Wednesday, July 18, 2012

Book Review: The Sinister Sweetness of Splendid Academy by Nikki Loftin

Published by: Razorbill
To Be Released on: August 21st, 2012
Source: borrowed ARC from friend
3 stars: A Good Read
Pre-Order from: Amazon | Barnes & Noble

A deliciously spooky middle-grade debut that's Coraline meets Hansel and Gretel

Lorelei is bowled over by Splendid Academy--Principal Trapp encourages the students to run in the hallways, the classrooms are stocked with candy dishes, and the cafeteria serves lavish meals featuring all Lorelei's favorite foods. But the more time she spends at school, the more suspicious she becomes. Why are her classmates growing so chubby? And why do the teachers seem so sinister?

It's up to Lorelei and her new friend Andrew to figure out what secret this supposedly splendid school is hiding. What they discover chills their bones--and might even pick them clean!
Mix one part magic, one part mystery, and just a dash of Grimm, and you've got the recipe for a cozy-creepy read that kids will gobble up like candy. -quoted from Goodreads

The Sinister Sweetness of Splendid Academy is a good, dark middle grade read with a fabulous mix of fairy tales and folklore, The Sinister Sweetness of Splendid Academy takes readers on an unforgettable adventure, and introduces them to a world that's just as enticing as the one Hansel and Gretel are in. This story is a little darker than some of your average MG books, but it's still none the less one that some children will enjoy reading. One of the things I liked about this book is the way in which author Nikki Loftin was able to tackle some tougher subject middle grade and adult readers can relate to, while still giving her story a fun, paranormal twists to it. I really admire an author who's able to mix both realistic emotions and circumstances with those of make believe, and make it realistic. 

I love a good fairy tale retelling, and Nikki's story is one that gives an interesting spin to a beloved classic. She takes things one step further by setting her story at the delicious Splendid Academy. Here the students are given all sorts of delicious foods and treats, and never want to stop eating. Something sinister is definitely going on and it takes a lot of will power for young Lorelei and her friend Andrew to get to the bottom of all that's going on. From blue sand to the delicious food served during the mandatory meal times at the school, something isn't adding up, and the truth might be harder to digest than they thought. Splendid Academy isn't sweet, and something dark and evil is happening behind this school's walls, but just what that is, is hard for the students to pinpoint.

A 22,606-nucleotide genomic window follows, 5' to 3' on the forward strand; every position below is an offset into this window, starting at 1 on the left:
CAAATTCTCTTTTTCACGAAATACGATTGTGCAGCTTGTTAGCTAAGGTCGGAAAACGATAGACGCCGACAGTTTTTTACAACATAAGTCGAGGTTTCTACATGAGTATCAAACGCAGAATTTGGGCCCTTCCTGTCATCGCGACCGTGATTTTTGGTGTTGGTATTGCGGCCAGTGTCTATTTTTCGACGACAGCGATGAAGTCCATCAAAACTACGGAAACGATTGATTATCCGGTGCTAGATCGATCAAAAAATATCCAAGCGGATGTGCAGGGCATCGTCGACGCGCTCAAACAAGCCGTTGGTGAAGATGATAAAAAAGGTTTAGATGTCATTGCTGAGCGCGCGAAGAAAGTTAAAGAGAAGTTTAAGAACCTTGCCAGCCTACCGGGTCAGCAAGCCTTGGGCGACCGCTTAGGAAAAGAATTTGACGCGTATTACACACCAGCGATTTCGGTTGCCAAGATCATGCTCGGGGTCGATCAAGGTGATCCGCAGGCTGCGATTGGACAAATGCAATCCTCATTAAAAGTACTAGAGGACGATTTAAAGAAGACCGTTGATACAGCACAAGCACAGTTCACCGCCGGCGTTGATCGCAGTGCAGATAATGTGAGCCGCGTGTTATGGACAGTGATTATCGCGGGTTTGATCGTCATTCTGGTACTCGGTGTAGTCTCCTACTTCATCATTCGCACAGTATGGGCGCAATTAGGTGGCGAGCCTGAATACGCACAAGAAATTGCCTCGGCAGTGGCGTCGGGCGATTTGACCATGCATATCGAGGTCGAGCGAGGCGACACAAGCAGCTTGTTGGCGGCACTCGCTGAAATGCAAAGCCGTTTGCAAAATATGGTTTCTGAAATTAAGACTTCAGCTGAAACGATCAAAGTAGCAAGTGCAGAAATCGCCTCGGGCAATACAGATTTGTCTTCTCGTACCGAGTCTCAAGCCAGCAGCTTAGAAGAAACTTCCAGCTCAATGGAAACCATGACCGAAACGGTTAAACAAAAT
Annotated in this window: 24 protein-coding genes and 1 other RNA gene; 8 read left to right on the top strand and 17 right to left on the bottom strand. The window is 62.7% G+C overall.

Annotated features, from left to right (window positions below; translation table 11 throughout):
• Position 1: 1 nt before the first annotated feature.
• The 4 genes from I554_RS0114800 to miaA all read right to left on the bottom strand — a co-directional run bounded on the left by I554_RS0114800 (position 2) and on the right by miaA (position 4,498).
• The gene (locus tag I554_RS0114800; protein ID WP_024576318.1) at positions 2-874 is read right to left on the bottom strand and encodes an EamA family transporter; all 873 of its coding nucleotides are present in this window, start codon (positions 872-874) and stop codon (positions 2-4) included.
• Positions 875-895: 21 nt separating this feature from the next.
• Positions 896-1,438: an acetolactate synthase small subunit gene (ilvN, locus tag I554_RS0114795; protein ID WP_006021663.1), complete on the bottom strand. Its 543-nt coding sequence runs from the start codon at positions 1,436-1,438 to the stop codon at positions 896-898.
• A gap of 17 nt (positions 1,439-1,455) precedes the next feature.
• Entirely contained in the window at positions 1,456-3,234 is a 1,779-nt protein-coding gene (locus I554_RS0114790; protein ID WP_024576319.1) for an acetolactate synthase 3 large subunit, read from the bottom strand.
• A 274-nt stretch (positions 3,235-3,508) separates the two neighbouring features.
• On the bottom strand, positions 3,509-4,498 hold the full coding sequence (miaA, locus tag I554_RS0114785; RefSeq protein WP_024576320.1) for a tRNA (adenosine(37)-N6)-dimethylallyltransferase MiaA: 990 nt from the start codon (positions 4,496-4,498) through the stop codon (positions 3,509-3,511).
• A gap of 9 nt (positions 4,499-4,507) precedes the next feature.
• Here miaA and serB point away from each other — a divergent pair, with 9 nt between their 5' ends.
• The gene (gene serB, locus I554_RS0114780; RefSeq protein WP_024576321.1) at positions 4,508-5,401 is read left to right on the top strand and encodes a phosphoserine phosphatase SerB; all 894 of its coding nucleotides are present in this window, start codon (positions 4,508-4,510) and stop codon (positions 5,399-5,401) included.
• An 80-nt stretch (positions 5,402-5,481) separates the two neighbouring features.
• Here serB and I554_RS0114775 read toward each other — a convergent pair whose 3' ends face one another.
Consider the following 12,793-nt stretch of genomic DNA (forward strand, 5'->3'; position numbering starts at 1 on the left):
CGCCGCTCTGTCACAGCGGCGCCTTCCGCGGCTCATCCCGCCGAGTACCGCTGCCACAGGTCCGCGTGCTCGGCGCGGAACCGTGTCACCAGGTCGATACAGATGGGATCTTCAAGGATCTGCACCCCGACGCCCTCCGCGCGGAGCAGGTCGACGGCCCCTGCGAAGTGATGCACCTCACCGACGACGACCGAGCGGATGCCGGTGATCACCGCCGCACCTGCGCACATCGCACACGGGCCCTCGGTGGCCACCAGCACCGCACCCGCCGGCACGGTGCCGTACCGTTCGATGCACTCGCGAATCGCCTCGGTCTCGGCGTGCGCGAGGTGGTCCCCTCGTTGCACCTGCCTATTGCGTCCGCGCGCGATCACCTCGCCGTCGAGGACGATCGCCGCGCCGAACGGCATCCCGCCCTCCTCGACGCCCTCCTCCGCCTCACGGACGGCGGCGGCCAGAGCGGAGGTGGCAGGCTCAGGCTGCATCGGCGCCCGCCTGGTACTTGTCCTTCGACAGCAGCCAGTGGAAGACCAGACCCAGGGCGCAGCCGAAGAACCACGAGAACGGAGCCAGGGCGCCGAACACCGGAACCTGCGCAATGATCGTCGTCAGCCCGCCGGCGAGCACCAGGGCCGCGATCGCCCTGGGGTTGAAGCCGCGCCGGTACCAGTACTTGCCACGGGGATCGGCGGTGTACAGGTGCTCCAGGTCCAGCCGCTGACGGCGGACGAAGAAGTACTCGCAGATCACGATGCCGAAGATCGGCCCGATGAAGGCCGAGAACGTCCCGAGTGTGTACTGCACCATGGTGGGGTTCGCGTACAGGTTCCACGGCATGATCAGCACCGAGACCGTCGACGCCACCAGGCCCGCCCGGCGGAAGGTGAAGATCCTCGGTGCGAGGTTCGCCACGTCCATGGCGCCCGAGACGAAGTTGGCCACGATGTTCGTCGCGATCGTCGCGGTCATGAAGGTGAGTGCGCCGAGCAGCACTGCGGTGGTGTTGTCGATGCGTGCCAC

Despite the engaging writing, and enchanting world building, I had a hard time connecting with the main character, Lorelei. I sympathized with all the emotions she's still dealing with after losing her mom, and now dealing with a wicked stepmother who's the opposite of lovable. I felt bad for her and at the same time, I sat here and cheered her on with all she's trying to deal with, over come and get answers to. In the end there was just something I couldn't connect with, with her and I can't even pin point exactly what that is. I felt a little more drawn to hear partner in crime Andrew, than I did with her. Andrew's one of those kids who can't help but root for!

Even though the characters are usually a big deal to me in the storyline, Nikki's clean cut writing, authentic fairy tale spin, and well written paranormal elements made this a good read for me. And I give her huge kudos for tackling tough issues that kids deal with on a daily bases, and will relate to in this book. I like that Nikki was able to incorporate issues kids in the book's targeted age group will understand like emotional issues, over eating, peer pressure, bullying, family problems/concerns and being overweight. Some of the darker tones in this book might be a little much for younger MG readers, but I think this is book older MG readers will really enjoy.
I would be most content if my children grew up to be the kind of people who think decorating consists mostly of building enough bookshelves. ~ Anna Quindlen

Good children's literature appeals not only to
the child in the adult, but to the adult in the child.
~ Anonymous ~